• Set up your Backendless (backend) account.
  • Set up your Dropsource (frontend) account.
  • Implemented (without any coding of course) application lifecycle.
  • Implement the landing page for the mobile app.

In this part of the series, you will implement the following:

  • The Login Page of the app.
  • A page which lists all the to do tasks (the Listing page).
  • Implement routing between the Login and the Listing pages.

By the end of this part of the development process, you will be able to run the application as shown in the animation below:
first app run - Developing a mobile application without any coding using Backendless and Dropsource (Part2)

Let’s get started (or technically continue, since we started in the previous post).

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Posted in Codeless, Examples

In one of my previous articles, I showed how to develop a custom Alexa skill using an example of a Trip Planner app  (How To Build A Dialogue Custom Alexa Skill Using JavaScript (Without Lambda). In this article I will show you a more complex example of the interaction between Alexa and the user. Today will build a  “Guess My Number” game where Alexa (or technically the skill) thinks of a number and the user tries to guess it while the skills suggests whether it is lower or higher. Here’s a sample dialogue a user may have with Alexa once you implement the skill:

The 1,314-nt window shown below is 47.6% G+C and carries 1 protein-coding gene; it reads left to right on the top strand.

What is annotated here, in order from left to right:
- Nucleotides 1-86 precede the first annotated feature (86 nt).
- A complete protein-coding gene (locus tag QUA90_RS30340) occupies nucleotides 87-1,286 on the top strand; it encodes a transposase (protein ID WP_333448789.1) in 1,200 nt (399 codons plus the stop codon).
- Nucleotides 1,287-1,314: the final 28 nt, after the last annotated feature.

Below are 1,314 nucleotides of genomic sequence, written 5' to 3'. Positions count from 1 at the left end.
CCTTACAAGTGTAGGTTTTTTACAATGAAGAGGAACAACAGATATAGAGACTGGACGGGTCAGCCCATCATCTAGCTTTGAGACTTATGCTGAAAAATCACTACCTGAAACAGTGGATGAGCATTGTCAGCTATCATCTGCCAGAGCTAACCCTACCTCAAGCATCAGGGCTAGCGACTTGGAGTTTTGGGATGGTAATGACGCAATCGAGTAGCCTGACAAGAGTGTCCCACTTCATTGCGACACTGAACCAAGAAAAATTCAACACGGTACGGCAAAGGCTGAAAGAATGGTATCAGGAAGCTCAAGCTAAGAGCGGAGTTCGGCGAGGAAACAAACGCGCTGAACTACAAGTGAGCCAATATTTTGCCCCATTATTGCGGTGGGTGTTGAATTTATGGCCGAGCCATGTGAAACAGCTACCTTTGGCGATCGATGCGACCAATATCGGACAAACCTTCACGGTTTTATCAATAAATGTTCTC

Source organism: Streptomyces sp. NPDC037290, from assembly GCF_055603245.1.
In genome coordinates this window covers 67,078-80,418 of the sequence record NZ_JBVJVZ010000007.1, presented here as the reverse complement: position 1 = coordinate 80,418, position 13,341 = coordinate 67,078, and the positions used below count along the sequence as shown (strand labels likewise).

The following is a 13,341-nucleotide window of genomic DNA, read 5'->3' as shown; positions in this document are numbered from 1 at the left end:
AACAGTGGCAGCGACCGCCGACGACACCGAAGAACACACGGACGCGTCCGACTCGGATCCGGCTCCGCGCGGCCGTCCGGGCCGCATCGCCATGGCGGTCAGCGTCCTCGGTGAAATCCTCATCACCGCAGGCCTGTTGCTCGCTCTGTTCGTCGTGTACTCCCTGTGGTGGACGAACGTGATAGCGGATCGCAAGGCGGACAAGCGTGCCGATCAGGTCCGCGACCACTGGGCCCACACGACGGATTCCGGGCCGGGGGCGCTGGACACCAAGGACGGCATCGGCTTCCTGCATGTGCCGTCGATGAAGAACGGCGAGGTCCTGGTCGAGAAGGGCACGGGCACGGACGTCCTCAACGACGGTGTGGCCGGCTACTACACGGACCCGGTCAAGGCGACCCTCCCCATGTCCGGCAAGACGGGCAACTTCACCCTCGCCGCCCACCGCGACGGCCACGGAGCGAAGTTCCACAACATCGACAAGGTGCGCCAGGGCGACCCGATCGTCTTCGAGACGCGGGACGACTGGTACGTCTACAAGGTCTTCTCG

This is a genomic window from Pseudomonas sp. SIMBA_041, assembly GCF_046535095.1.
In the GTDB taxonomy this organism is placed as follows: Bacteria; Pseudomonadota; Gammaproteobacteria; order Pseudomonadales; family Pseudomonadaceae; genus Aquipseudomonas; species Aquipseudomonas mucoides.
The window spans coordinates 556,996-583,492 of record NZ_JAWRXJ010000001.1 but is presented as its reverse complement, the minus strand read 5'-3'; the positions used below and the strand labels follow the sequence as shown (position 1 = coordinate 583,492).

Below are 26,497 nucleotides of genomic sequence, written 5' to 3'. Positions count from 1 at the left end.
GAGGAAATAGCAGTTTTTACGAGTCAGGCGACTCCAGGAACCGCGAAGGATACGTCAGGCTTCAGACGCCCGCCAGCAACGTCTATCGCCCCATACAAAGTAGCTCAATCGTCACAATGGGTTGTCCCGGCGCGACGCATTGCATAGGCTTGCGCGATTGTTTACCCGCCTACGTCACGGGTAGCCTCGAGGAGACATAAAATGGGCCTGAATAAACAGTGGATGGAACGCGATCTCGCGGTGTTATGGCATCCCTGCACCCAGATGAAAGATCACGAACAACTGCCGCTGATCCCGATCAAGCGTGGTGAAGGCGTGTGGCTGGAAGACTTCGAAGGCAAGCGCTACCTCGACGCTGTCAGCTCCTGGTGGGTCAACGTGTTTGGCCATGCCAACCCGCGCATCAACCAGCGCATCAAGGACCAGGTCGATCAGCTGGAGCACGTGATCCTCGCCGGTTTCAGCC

guess my number example1 153x300 - Developing a Custom Skill for an Alexa Game guess my number example2 152x300 - Developing a Custom Skill for an Alexa Game

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Did you know you can use the Backendless Code Generator, which is a part of Backendless Console, to easily generate a simple real-time chat application for iOS, Android and JavaScript? You get full source code and can see how to use Backendless APIs for sending text-based chat messages in real time. In this article I will describe how to modify the generated iOS application so you can send both pictures and text messages.

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Posted in Examples, iOS, Messaging

If you played or used Data Retrieval API in Backendless Cloud you may know that the server limits the number of objects retrieved from a table to 100 in a single call. For Managed Backendless and for Backendless Pro, this limit is configurable.  In order to retrieve more than 100 objects,  data paging is required. Paging greatly improves your application performance, but requires you to think how to architect your app in a certain way.